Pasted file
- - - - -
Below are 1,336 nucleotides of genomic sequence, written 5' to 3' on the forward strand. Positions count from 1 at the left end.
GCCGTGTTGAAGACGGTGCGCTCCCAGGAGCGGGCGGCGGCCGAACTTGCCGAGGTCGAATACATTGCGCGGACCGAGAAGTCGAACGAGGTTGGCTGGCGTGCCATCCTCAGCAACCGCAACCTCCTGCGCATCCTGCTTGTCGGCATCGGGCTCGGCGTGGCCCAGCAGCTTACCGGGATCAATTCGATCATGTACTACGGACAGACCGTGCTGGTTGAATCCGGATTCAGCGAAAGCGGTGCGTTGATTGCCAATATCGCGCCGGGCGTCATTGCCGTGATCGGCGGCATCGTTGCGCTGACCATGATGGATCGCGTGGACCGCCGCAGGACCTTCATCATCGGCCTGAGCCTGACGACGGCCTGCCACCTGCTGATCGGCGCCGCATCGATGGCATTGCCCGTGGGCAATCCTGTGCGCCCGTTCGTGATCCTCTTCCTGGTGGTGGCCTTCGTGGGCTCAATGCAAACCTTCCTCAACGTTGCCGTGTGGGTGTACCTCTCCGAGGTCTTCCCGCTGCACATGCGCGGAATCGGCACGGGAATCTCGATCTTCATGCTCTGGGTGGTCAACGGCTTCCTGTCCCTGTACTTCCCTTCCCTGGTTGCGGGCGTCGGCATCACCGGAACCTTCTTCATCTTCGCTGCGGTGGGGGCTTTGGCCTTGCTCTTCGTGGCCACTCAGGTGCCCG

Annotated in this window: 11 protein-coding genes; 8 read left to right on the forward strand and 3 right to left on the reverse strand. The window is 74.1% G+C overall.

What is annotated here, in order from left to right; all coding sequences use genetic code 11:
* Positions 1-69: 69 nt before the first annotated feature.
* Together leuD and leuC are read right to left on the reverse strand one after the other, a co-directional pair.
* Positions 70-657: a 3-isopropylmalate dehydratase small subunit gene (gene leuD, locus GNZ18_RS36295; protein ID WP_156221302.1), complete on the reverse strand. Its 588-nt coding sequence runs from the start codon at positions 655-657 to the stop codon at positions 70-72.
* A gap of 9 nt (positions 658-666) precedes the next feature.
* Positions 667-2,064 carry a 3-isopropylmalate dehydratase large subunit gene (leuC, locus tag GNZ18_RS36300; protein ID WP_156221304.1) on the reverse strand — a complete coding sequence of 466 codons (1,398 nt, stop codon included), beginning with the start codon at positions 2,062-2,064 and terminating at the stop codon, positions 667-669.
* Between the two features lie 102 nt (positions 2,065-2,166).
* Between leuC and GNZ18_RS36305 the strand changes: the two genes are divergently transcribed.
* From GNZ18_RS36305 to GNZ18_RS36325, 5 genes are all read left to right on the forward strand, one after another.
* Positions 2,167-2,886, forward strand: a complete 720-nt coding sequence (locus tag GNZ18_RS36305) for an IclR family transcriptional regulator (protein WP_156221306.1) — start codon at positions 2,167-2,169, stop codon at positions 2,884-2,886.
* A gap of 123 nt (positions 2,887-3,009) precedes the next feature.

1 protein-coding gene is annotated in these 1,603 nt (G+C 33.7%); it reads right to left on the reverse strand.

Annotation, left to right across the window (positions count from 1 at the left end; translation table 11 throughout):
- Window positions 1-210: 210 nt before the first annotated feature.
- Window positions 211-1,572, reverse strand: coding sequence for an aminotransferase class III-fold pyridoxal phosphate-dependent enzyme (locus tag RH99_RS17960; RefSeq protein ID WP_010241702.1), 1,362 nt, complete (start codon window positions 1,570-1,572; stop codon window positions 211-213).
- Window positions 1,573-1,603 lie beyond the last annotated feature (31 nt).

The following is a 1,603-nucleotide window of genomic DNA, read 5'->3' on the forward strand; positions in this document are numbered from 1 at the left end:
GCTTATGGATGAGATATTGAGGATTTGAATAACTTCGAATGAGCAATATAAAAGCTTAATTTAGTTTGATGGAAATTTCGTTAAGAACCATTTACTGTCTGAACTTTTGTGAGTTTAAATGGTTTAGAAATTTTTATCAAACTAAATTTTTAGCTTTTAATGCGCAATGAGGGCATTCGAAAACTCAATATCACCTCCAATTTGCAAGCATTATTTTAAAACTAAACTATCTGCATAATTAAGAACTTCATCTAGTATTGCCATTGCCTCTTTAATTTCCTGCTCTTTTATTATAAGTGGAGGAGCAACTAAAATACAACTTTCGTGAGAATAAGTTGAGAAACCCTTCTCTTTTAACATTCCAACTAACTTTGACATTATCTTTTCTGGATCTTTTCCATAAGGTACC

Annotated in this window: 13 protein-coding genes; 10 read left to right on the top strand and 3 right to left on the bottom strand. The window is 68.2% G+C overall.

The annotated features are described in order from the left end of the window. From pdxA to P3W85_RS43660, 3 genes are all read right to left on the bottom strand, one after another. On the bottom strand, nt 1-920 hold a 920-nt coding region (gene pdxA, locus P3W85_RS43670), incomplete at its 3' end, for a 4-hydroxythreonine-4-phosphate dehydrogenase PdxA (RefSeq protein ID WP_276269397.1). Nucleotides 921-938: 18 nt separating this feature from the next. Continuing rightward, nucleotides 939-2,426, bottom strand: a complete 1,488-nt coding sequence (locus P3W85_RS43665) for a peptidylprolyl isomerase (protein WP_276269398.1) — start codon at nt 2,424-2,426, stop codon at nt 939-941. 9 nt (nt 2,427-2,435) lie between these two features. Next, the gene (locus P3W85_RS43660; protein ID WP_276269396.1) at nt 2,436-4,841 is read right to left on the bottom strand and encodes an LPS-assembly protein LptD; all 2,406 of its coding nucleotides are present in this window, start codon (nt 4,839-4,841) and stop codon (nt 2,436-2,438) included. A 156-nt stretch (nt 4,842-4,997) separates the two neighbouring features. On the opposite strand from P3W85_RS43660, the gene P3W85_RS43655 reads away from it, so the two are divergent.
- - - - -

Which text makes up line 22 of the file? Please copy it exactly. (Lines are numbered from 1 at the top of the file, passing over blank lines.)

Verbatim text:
Annotated in this window: 13 protein-coding genes; 10 read left to right on the top strand and 3 right to left on the bottom strand. The window is 68.2% G+C overall.